GREENWOOD — While most retailers continue to move away from downtowns, Howard and Barbara Smith bucked the national trend.
Instead, they moved Smith & Co. Outfitters, an established outdoors store, to 211 Fulton Street, located in the heart of historic downtown Greenwood. The new store opened Aug. 1.
“We had looked downtown and thought there was a lot of potential,” said Howard Smith, owner. “We knew we’d have to restore a building to do what we wanted, but it seemed like a challenge worth undertaking.”
The Smiths were in good company. A resurgence in the downtown revitalization effort was sparked when Fred Carl Jr., president and CEO of Greenwood-based Viking Range Corp., purchased Hotel Irving and announced plans to turn it into a boutique hotel. It is scheduled to open next fall.
Beginning in 1995, Mae Whittington, former director of Greenwood’s Main Street program, was instrumental in getting the Keesler Bridge restored and other downtown improvements made to lay the groundwork for revitalization of the area. Greenwood businessman and city councilman Johnny Jennings and Dr. Todd Fincher, a local dentist, had also purchased and renovated several downtown buildings.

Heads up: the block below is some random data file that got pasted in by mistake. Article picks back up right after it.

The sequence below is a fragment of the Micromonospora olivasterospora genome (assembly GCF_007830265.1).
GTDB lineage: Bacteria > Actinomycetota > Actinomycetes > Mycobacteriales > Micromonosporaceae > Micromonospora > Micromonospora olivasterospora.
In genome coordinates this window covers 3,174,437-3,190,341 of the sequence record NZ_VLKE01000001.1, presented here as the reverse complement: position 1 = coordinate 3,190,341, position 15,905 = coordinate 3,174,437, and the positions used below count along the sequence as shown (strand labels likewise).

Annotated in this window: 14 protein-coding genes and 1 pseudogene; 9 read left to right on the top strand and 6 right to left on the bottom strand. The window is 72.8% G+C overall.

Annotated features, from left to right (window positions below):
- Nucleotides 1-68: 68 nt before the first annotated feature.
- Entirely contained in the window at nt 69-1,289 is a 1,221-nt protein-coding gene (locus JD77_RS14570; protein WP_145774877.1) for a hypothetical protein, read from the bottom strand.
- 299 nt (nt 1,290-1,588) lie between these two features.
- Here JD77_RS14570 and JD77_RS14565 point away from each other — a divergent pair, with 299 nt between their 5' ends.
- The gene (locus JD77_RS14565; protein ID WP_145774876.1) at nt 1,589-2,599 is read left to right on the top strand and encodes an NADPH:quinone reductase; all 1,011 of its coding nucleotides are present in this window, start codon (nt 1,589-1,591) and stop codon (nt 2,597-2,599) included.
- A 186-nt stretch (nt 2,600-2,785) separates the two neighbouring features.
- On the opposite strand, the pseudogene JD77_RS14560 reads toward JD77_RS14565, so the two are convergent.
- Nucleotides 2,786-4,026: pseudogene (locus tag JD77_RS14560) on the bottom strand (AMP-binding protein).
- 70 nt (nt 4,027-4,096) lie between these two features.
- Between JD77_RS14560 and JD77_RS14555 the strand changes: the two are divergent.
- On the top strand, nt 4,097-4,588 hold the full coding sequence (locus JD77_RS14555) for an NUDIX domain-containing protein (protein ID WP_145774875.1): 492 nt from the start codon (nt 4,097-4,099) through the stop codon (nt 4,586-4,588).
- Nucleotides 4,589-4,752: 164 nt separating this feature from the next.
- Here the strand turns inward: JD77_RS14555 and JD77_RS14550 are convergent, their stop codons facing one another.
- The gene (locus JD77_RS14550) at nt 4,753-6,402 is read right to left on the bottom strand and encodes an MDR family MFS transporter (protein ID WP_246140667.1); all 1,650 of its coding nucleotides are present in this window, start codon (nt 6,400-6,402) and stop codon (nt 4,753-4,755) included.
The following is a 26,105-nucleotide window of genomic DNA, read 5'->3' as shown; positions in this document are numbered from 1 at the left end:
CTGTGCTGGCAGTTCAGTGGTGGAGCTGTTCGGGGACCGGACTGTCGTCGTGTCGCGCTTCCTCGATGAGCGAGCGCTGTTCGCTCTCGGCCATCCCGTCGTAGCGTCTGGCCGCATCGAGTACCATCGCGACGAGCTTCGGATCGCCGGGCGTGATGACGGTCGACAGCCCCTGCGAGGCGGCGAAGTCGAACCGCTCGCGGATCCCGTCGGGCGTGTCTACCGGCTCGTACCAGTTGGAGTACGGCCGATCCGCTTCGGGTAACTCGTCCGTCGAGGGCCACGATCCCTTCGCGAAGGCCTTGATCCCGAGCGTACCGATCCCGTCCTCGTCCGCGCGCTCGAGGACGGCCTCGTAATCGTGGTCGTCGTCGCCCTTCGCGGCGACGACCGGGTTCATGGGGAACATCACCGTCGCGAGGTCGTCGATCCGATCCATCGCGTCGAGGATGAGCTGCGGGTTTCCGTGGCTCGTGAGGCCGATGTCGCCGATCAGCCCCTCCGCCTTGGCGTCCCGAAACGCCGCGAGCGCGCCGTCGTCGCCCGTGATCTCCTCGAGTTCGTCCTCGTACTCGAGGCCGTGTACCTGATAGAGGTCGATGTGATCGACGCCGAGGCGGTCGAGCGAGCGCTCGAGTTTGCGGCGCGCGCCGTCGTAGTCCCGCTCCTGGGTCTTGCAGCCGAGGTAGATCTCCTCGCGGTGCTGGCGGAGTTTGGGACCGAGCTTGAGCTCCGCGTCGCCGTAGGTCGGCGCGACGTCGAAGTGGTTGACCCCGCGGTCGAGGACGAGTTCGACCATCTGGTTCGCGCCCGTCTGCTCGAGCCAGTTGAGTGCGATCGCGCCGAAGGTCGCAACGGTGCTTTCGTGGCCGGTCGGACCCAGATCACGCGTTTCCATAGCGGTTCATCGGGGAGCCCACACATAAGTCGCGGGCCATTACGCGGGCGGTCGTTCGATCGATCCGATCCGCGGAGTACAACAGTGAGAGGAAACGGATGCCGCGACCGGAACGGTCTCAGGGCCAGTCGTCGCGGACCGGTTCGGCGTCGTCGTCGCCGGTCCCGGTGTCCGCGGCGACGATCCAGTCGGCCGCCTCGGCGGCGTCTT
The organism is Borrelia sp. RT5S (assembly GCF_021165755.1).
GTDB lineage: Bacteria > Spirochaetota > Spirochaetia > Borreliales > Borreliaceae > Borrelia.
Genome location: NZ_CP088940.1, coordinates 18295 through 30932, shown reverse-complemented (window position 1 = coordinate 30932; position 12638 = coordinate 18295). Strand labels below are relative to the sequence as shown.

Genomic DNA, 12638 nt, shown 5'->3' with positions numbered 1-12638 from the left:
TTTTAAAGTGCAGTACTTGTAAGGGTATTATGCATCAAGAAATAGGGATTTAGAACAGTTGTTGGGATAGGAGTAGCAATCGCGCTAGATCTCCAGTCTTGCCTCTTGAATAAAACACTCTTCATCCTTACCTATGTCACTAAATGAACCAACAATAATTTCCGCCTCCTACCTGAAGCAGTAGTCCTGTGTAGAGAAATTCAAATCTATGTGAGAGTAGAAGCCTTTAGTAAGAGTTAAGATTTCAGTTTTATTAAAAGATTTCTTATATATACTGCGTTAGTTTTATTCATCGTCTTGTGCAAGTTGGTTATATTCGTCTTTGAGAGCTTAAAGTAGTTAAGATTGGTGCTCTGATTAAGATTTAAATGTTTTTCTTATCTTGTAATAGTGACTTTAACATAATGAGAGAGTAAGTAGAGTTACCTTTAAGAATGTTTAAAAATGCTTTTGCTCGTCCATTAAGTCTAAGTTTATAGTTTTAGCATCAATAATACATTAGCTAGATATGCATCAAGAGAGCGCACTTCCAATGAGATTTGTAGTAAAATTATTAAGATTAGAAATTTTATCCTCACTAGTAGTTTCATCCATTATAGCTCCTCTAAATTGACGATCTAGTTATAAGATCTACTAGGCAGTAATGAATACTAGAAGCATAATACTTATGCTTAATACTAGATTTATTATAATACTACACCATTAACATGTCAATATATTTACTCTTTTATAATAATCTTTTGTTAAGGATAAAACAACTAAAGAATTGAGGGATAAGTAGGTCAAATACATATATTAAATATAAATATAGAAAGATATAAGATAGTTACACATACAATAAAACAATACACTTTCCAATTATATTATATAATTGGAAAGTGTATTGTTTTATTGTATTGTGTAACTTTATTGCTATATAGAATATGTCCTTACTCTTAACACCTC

The Smiths purchased the three-story building, built circa 1920, from the Malouf family for an undisclosed sum last December. The building originally housed Whittington’s Dry Goods. In the 1970s, it housed Fisher Stationary, which sold office supplies and stationary. In the 1980s, it was used as home for a pottery operation, which included large ovens, gas lines and heavy equipment that presented a challenge when the Smiths decided to restore the building.
“The restoration project ran around $400,000, but it was a logical choice,” said Smith, who subcontracted most of the work. “On Park Avenue, where we were located, the purchase of land and building a new place would be cost prohibitive for our kind of business and other small town retail establishments. Our research showed a lot of market potential in downtown Greenwood.”
The Smiths moved to Greenwood from New Orleans in 1985, where they had owned and renovated an antebellum triangular-shaped building located in the middle of Magazine Street and an 1890s house nearby. Restoring the historic building in Greenwood — each floor measures approximately 4,500 square feet — was much easier, Smith said.
“It took us a while to get the groundwork done, such as approvals with the National Park Service and making the various applications for tax credits and loans, but the Main Street program was instrumental in helping facilitate this,” Smith said. “They did a great job of getting us through a maze of paperwork.”
Lisa Cookston, executive director of Greenwood’s Main Street program, said she was a liaison between the Smiths and the Mississippi Department of Archives and History for the 20% tax credits. Because they were members of the Main Street association, the Smiths qualified for low interest loans from a local bank. They also took advantage of a fa